Homeworking could give a boost to Yorkshire's economy, especially in rural areas

The move towards working from home could give a boost to the local economies of small towns and rural areas across Yorkshire, as employers become more flexible and workers shun the office on a permanent basis.

Towns like Rishi Sunak's constituency of Richmond could get a boost as more people work from home

While this could elevate towns and villages, it may also see companies from the South East considering recruiting people in Yorkshire to work remotely.

Due to lockdown, many people who would not normally work from home are doing so and some of them are planning to continue as the pandemic eases, as employers have realised it is cheaper and is not necessarily less productive.

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Ian Warren, co-founder of the Centre for Towns, said: “We’re seeing a big potential for places to market themselves as remote working destinations.”

He said more working-age people may be attracted to living in towns, as long as the internet is good, which can be a problem in rural areas, adding that many young people do want to live in the towns and villages where they grew up.

“It’s good news for local councils because they get more council tax from those people, it's good news for local high streets because they spend the money on the high streets and if a place can attract in and retain a thriving working age population, it does well, generally speaking.

“That's true across the country, the best performing towns are ones with a healthy mix of age groups and professional types.”

He said Ilkley has the highest proportion of home workers in the region, at 11 per cent during the census in 2011, though is likely to have risen considerably since then, and again after the pandemic started.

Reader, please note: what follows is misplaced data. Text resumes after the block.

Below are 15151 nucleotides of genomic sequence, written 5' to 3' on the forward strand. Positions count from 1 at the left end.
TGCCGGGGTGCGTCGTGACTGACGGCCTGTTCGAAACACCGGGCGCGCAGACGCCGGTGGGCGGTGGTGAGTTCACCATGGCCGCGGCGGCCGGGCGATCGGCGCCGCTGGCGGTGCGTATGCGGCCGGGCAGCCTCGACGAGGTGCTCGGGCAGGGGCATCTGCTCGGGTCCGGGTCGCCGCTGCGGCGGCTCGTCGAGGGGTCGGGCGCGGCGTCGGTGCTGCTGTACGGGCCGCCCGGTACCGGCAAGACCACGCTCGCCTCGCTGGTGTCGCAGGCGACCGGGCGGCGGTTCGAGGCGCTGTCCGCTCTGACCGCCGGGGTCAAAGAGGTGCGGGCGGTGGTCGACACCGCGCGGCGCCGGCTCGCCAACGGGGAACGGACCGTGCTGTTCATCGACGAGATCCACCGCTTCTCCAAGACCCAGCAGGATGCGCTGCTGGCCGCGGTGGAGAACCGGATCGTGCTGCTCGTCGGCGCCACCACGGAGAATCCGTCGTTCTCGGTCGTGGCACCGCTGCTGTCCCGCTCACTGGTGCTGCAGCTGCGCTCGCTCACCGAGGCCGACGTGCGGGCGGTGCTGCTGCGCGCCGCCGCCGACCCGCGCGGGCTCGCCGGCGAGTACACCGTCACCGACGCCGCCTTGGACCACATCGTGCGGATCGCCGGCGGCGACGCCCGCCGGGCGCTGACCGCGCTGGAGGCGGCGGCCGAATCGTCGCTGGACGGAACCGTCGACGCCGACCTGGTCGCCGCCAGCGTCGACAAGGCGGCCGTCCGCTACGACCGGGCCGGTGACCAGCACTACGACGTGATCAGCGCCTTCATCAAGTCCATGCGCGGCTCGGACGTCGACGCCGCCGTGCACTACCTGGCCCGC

Official figures show half of adults in the UK are working from home during lockdown.

Ali Jaffer, policy lead at the Social Mobility Commission, said the move towards homeworking is a really good opportunity for companies to get good candidates outside of their existing geographical circles.

“Opportunity is still particularly concentrated in London and the South East. People who move to those areas, particularly from more deprived communities, often do so at the expense of important family connections.

“Some people move because they’re forced to move, while others simply can’t afford to move.

“But Covid is likely to change things as there’s an opportunity for employers in particular to change how they work and not become so workplace-centric.”

He urged city-based employers and those with head offices in the south to consider the untapped talent in parts of Yorkshire, particularly towns and villages.

“It’s not suitable for all employers but for those who can do it, they should think about expanding their talent pool.”

James Hodgkinson, 33, a marketing manager at a chemical distribution company, previously commuted to an office in Leeds city centre five days a week, but is now planning to work permanently at home after lockdown as his employer is very flexible and adapted well.

He said: “When I took on a management role I thought I would need to be in the office more. Lockdown has made me realise that I can manage people from home.

“I used to drive into the city every day and spend some of my morning stuck in traffic, so it’s great not to do that.

“Now, if I go out to buy lunch, I’m buying a sandwich from a local sandwich shop owned by my neighbours, rather than a city centre shop, so it feels good to be able to boost my local economy in that very small way.”